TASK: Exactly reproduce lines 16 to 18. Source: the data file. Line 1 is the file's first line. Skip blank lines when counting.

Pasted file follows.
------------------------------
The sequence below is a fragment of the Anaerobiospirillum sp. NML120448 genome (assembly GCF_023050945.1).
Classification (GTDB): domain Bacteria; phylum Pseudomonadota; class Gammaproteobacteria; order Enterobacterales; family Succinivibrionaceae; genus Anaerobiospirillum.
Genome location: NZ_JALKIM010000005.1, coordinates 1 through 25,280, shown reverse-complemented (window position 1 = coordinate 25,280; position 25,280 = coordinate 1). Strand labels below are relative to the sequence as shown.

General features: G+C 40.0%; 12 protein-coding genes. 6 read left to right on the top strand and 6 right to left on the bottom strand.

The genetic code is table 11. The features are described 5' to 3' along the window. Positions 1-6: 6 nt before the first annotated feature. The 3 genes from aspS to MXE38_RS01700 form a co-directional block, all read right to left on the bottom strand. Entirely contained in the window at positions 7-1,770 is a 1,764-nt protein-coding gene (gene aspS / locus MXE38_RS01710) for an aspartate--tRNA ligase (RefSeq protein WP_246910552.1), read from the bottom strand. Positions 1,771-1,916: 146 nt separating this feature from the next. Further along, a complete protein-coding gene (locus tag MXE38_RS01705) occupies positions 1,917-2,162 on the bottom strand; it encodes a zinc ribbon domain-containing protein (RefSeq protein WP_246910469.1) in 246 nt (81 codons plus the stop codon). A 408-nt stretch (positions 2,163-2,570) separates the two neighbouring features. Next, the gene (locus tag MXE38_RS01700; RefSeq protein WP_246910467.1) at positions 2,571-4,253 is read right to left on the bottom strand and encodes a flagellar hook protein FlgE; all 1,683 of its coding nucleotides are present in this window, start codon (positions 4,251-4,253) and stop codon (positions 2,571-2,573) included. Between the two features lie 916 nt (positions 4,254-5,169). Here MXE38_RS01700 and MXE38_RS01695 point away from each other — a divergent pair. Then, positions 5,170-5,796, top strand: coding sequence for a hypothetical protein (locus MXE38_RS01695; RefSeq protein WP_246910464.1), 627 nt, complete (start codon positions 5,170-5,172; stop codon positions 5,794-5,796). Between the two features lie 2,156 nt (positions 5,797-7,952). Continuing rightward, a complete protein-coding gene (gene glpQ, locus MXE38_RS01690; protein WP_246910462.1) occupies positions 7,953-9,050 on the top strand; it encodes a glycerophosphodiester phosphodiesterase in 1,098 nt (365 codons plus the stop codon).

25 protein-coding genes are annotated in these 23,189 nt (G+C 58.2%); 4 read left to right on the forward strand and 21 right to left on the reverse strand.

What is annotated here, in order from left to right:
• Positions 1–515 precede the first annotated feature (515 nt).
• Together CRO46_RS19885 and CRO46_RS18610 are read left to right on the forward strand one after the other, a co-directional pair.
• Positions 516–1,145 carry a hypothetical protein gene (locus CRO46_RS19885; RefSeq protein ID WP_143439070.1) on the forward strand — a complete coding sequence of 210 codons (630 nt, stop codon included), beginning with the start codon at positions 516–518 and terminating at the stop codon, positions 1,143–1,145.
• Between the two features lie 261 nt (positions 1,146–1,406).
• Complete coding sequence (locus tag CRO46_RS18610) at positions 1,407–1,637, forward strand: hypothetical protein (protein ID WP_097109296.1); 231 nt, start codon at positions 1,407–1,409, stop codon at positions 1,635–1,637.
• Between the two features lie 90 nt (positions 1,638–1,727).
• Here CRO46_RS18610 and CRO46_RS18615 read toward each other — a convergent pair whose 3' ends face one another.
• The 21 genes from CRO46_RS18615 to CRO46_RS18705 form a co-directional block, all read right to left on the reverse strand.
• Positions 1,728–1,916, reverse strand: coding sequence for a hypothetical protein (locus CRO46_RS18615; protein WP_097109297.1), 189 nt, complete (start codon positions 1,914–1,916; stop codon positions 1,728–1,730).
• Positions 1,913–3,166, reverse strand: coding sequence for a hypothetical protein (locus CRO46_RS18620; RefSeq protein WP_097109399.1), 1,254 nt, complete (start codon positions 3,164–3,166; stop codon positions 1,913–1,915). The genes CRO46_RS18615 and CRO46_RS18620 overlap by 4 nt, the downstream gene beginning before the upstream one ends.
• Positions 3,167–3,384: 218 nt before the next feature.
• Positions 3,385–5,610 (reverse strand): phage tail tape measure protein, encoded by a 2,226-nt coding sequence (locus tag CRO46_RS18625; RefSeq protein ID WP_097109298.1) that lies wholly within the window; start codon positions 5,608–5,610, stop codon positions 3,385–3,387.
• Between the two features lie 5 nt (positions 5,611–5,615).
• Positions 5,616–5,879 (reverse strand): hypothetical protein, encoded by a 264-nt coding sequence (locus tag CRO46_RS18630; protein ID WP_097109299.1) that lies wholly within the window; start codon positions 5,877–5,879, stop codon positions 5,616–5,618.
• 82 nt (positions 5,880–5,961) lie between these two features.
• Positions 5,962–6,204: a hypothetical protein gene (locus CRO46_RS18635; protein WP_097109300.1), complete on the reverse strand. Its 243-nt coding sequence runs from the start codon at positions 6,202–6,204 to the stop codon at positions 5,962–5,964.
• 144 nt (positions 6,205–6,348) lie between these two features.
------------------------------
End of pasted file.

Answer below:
• Positions 1,728–1,916, reverse strand: coding sequence for a hypothetical protein (locus CRO46_RS18615; protein WP_097109297.1), 189 nt, complete (start codon positions 1,914–1,916; stop codon positions 1,728–1,730).
• Positions 1,913–3,166, reverse strand: coding sequence for a hypothetical protein (locus CRO46_RS18620; RefSeq protein WP_097109399.1), 1,254 nt, complete (start codon positions 3,164–3,166; stop codon positions 1,913–1,915). The genes CRO46_RS18615 and CRO46_RS18620 overlap by 4 nt, the downstream gene beginning before the upstream one ends.
• Positions 3,167–3,384: 218 nt before the next feature.